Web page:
The rising forces of religious extremism, intolerance, and lawlessness in India inflicted a terrible casualty this week: They slayed my dear friend, Gauri Lankesh, the nation's bravest and fiercest journalist.
If a country's moral health is to be judged by its capacity to handle dissenters and critics, then my birth land — and the world's most populous democracy — is in a truly dark place.
Gauri was gunned down by unknown assailants outside her home in Bangalore, India's equivalent of Silicon Valley, as she stepped out of her car. Reports suggest that her assassins were lurking outside her driveway awaiting her return from work. They sprayed her small frame in a hail of bullets and sped away.
Unfortunately, she is not the first Indian journalist to be murdered so gruesomely — or brazenly. It is not clear who was behind the attack, but at least three of her "spiritual" brothers who, like her, spoke out against the alarming growth of Hindu militancy and shrinking secularism have been likewise struck near their homes in the last few years. None of the murders have been solved, something that distressed Gauri to no end — not because she was overly concerned about her own safety (she always told me not to worry, "love and hugs!"), but the chilling effect such violence has on speech.
In 2015, India was among the three most dangerous countries for journalists, worse than Pakistan and even Afghanistan. Death threats against a long list of journalists whom Hindu militants daily berate as "libturds" and "presstitutes" have become commonplace. Such coarse and violent language has dehumanized journalists in India, making violence against them seem justified. Yet Prime Minister Narenda Modi, a Hindu nationalist himself, has not seen fit to make a national appeal against such hateful invective. More tellingly, he has yet to issue a statement condemning Gauri's assassination, despite demonstrations and candlelight vigils by heartbroken scribes and grieving fans all over the country. She also got an official funeral by the state government, which would have surely made her laugh given that the same government, just a few months ago, convicted her for criminal defamation for exposing two Hindu politicos who had swindled their own party's workers. She was sentenced to six months in prison (postponed pending an appeal) — a clear effort to punish her for her opinions, she noted.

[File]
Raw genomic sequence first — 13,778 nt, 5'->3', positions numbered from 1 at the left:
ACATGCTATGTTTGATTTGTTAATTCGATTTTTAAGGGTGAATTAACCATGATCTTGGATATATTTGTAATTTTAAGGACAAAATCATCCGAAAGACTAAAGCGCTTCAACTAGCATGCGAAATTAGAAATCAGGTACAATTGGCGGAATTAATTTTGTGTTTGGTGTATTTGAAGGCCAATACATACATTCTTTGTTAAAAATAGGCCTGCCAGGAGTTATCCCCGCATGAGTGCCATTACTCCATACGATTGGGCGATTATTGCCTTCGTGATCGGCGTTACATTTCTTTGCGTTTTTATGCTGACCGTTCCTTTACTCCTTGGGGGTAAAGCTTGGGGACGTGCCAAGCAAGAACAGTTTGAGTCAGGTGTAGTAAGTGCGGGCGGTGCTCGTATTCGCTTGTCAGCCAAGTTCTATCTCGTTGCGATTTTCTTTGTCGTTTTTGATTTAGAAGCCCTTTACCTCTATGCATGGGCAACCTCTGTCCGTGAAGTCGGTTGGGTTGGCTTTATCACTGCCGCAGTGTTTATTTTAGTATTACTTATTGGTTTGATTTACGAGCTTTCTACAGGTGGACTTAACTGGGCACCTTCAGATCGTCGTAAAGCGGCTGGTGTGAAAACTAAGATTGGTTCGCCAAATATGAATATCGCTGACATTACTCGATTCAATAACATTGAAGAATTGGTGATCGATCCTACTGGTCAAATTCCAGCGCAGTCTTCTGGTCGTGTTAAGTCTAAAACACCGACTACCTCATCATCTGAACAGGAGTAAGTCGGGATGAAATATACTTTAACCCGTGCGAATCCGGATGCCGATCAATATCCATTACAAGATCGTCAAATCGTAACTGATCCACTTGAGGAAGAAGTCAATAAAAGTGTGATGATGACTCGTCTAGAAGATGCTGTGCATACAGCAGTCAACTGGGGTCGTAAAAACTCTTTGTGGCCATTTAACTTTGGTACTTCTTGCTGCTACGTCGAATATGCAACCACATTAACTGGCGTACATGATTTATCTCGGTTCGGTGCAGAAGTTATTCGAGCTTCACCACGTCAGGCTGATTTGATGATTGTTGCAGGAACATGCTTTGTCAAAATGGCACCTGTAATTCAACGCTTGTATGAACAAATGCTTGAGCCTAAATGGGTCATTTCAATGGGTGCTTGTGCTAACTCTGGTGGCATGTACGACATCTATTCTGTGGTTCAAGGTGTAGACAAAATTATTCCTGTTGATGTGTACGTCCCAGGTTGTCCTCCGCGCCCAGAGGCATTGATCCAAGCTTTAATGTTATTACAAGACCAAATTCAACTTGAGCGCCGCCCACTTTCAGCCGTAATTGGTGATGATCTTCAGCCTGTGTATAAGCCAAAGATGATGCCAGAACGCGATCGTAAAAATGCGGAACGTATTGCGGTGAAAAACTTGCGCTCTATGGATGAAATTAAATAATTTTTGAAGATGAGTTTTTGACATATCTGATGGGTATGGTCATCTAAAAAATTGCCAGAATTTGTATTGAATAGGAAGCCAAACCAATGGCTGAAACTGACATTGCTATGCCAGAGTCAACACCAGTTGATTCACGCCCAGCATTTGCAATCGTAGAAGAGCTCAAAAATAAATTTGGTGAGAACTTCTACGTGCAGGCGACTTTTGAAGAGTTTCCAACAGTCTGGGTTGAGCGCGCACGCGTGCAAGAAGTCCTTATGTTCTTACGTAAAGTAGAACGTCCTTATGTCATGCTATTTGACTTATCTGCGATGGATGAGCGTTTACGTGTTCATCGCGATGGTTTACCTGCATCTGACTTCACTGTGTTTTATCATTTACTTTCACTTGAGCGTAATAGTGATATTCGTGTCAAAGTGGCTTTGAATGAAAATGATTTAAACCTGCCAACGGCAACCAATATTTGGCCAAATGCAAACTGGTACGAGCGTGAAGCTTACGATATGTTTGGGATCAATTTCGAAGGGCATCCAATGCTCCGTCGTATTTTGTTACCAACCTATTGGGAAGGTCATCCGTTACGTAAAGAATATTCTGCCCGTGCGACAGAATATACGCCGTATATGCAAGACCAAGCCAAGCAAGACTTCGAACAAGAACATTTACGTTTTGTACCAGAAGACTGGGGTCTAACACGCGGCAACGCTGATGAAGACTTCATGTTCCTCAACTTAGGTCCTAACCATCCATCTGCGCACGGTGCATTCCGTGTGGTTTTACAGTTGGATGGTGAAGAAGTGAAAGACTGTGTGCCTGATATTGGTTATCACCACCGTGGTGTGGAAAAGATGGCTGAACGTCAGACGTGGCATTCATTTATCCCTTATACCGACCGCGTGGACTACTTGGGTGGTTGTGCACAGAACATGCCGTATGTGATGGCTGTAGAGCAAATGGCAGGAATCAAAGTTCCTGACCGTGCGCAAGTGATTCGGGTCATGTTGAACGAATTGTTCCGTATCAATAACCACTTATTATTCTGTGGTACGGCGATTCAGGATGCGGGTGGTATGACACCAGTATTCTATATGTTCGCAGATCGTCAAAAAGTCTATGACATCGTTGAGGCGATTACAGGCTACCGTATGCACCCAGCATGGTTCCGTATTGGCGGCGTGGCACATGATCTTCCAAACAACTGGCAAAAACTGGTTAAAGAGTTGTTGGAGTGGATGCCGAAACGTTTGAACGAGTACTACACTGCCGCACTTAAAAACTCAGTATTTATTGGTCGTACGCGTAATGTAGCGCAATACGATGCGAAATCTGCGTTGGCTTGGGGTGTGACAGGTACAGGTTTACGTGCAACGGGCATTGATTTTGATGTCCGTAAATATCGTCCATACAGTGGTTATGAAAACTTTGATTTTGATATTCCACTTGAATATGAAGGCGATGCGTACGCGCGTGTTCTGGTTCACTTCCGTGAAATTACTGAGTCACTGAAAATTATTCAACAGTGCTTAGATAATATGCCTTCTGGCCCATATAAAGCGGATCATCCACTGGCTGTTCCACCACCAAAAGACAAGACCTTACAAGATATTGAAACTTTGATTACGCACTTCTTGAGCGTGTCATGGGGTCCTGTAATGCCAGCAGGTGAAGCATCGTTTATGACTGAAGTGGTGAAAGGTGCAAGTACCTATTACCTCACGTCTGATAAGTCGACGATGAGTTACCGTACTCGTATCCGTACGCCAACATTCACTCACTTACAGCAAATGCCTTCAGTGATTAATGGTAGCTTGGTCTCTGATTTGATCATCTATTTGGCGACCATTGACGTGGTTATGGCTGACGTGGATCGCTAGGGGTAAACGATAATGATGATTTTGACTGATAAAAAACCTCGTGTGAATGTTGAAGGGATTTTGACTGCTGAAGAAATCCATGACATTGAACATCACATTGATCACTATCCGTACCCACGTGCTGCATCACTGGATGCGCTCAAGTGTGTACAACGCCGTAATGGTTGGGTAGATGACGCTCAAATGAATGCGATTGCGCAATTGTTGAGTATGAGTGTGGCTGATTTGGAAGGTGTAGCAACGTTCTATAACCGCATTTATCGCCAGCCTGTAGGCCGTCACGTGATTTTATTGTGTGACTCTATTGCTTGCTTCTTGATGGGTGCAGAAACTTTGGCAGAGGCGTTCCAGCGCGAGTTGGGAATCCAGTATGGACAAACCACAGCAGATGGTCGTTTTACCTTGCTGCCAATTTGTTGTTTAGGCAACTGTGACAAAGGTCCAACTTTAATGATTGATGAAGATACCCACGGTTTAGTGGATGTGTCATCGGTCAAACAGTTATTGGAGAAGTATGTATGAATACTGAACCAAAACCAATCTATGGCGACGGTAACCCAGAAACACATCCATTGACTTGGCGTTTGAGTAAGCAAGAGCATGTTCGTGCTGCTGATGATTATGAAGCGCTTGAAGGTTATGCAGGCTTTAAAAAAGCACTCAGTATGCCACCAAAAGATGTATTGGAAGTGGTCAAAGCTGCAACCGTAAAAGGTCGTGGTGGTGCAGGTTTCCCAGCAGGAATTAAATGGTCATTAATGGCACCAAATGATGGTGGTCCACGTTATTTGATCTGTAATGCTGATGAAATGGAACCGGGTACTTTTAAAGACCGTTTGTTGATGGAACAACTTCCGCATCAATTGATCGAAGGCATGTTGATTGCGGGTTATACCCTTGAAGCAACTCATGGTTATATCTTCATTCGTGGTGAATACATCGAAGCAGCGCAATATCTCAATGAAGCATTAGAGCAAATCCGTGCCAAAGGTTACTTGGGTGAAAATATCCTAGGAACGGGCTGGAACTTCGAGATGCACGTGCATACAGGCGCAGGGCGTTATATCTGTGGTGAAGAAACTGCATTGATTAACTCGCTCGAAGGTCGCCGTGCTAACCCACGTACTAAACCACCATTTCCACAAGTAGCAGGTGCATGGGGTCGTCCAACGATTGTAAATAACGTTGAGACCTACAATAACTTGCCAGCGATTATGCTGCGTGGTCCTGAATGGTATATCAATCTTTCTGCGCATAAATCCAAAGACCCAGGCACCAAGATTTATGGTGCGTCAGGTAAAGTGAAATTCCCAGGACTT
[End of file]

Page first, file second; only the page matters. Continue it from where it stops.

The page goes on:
To say that Gauri, whom I met in journalism school in New Delhi 34 years ago, was a remarkable woman would be an understatement. She combined a gentle warmth, profound compassion, and easy forgiveness with a steely, unwavering, moral conviction. She was also preternaturally humble and honest — a hero because she never dreamed of being one.
We bonded over boy talk and politics — in that order — during all-night gossip sessions as she filled up the ashtray and gave me a contact high. She was already well on her way to sorting out her politics even before we met when, barely out of high school, she bylined a piece, "Objection Overruled," lambasting a Supreme Court ruling that banned women from appearing in court in jeans, slapping a picture of her riding a scooter in a denim jumpsuit on it.
Still, she listened more than she opined, which was one reason that neither one of us dreamed then that two decades later she would single-handedly found the eponymous Gauri Lankesh Patrike — a tabloid that combines the counter-establishment politics of the Village Voice with the gossipy salaciousness of the New York Post. And what's more, turn it into such a fierce and uncompromising voice against India's triple bane of "communalism" (religious fanaticism), "casteism" (caste oppression), and corruption that it would get her killed.
She shared these causes with her father, himself a highly successful tabloid publisher whose newspaper she ran for 10 years after his death before quitting following a spat with her brother. She used to say that her progressive father, whom she revered, turned her into a feminist.
She wanted to promote her father's legacy, no doubt — which is why, despite her faltering grasp of Kanada, the local language, she opted to publish her newspaper in it, as he had done. He had convinced her that if she wanted to fight for the underdogs — poor farmers, dalits (untouchables), low-wage women — she had to reach out to them in their language — not that of English-speaking urban sophisticates. She also embraced his business model, refusing advertisements lest they dilute her paper's anti-establishment commitment, and depended solely on subscriptions — which had to be kept nominal if her target audience were to afford them.